While incredibly noble, the dynamic isn’t always sustainable. In his work facilitating workshops in stress management and teacher well-being, Saenz often reminds educators that “one of the most loving things we can do for people depending on us is to offer them the best version of ourselves. And the way we do that is by loving ourselves well enough to practice disciplined self-care.”
Saenz advocates a holistic approach to self-care—in essence, asking yourself, “What does it look like to be a good steward of my occupation, my emotions, my finances, my body, and my soul?” While there are any number of tactics that can be used to support life balance and well-being, the important thing to remember is that there is no one way to take care of yourself. For someone, self-care might look like taking time to exercise and plan nutritious meals. For another, it might mean tapping into resources for living on a tight budget or learning to be more efficient with their time. For another, it might involve asking more experienced teachers how they organize themselves and manage to leave work at work.
At the end of the day, self-care is really about knowing your limits and figuring out what you need to be at your best.
Three Critical Questions
Andrea Rosario, who directs It’s Time Texas’ free health coaching program, Living Healthier, suggests a curiosity-based approach to self-care. A certified health education specialist with years of experience helping individuals change their lifestyles and take control of their health, she encourages educators to ask themselves three critical questions:
- What do boundaries look like with your students, peers, and administration?
- What brings you joy?
- Who is in your community supporting your self-care?
For teachers who are used to making so many decisions on their own, this last question might be the most critical. While asking for help can feel vulnerable, seeking support when it’s needed can put us in a much better position to help others in the long run.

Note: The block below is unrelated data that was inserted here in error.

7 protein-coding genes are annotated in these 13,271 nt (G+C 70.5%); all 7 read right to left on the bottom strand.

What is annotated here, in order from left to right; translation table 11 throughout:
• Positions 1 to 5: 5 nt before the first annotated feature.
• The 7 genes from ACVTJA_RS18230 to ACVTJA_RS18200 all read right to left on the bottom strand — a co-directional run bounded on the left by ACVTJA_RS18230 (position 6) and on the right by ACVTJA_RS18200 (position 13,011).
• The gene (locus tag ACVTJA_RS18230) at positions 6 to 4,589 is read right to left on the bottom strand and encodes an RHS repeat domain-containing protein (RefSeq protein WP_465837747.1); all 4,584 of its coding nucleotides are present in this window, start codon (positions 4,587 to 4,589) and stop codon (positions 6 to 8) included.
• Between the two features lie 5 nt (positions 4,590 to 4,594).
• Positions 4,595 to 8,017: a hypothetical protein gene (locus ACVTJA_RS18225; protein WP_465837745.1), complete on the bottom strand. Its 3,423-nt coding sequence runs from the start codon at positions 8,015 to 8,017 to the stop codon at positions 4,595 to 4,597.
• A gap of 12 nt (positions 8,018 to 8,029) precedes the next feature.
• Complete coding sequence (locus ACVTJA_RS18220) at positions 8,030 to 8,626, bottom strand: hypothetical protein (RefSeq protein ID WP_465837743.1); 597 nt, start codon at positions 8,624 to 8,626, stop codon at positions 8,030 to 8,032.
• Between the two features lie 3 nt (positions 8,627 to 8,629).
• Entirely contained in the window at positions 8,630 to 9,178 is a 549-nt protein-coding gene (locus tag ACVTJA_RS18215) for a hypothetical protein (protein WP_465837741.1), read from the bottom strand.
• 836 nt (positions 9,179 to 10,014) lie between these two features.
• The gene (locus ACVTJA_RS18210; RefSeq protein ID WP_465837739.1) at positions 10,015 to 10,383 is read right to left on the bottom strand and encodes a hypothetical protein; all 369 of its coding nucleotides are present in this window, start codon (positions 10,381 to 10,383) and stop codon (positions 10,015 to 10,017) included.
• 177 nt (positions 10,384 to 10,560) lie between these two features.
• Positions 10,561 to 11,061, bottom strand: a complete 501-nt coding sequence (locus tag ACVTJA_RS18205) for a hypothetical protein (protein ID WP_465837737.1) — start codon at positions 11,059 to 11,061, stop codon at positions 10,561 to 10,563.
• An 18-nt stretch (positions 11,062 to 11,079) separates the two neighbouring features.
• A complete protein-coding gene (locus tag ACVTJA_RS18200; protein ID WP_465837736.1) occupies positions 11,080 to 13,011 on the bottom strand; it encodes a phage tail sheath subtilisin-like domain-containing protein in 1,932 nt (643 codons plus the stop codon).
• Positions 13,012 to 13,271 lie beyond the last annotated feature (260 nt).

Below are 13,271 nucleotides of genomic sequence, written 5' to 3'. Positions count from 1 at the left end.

In the absence of a formal mentoring or support system within your school, help could mean soliciting advice from more seasoned educators or talking to friends who can offer perspective outside the field. It could look like posting a notice in the break room asking for guidance on topics or processes you’re uncertain about. Or, it might take the form of talking to a professional about ways to weave healthy balance back into your life—especially when it feels most impossible to do so.
It’s Time Texas’ coaching hotline is a free to any Texan looking to make a healthy change. Apart from offering guidance on how to support physical health and well-being, coaches work with callers to identify self-care practices they can build into their daily routines—no matter how busy life gets. Often, callers already know what to do. What they need is the encouragement and accountability to do it. Health coaching provides the one-on-one support that so often makes the difference between floundering or sticking to our goals.
Ask anyone and we bet they can name at least one teacher who has had a profound impact on their life—a mentor who sparked their love of learning or helped them unleash the potential they didn’t think they had. For the essential role teachers play in life’s most important journey, it’s critical that they be able to care for themselves with the same level of dedication that they bring to the job.
A version of this article first appeared in ATPE News Magazine.